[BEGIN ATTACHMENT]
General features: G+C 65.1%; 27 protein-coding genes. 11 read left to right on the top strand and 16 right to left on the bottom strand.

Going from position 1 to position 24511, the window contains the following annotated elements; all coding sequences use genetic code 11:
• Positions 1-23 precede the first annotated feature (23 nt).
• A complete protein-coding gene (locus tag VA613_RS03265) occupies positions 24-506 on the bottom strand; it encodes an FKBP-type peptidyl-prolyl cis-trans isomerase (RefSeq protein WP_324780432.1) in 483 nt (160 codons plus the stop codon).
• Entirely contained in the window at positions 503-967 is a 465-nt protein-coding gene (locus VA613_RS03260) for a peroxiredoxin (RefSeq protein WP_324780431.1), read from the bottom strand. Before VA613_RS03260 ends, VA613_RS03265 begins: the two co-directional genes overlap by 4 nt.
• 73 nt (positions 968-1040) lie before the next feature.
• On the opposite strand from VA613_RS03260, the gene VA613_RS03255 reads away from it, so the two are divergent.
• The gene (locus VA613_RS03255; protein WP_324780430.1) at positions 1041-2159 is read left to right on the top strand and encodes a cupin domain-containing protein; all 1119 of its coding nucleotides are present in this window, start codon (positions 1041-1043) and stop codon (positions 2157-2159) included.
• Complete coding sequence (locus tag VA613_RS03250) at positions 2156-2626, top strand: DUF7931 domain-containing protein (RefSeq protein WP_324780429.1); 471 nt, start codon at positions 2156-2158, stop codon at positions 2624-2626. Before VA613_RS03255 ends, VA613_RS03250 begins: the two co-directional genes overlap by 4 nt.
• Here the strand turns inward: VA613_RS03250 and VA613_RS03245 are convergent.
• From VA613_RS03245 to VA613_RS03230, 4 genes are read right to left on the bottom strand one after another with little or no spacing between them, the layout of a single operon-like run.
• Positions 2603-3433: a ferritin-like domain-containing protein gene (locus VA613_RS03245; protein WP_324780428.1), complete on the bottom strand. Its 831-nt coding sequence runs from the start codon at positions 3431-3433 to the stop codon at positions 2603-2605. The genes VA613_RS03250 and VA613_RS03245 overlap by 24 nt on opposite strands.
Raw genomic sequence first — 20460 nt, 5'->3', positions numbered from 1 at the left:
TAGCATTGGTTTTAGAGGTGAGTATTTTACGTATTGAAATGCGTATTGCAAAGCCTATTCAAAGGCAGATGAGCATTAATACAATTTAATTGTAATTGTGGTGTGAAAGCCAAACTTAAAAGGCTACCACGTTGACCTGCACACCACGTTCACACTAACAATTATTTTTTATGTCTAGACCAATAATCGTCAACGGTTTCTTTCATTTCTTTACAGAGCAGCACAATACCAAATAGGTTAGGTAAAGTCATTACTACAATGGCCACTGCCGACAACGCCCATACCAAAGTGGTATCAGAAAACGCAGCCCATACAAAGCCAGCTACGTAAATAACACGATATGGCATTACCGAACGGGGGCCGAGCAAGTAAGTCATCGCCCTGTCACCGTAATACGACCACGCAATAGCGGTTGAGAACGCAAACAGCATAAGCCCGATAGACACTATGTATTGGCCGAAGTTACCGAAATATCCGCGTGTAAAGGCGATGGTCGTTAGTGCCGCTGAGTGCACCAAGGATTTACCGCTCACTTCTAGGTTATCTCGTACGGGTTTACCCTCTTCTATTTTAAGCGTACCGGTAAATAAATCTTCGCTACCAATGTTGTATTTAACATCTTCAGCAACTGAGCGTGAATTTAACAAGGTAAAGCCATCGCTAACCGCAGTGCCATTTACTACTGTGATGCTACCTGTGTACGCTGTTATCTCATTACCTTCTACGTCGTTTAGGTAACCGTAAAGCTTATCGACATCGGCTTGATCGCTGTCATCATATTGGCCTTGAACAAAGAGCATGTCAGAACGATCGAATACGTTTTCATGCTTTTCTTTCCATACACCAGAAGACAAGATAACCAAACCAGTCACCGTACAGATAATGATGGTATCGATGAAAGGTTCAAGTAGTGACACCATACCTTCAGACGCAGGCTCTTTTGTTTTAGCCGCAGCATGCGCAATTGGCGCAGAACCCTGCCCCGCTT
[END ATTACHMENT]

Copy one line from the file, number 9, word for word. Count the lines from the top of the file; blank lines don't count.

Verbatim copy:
• Complete coding sequence (locus tag VA613_RS03250) at positions 2156-2626, top strand: DUF7931 domain-containing protein (RefSeq protein WP_324780429.1); 471 nt, start codon at positions 2156-2158, stop codon at positions 2624-2626. Before VA613_RS03255 ends, VA613_RS03250 begins: the two co-directional genes overlap by 4 nt.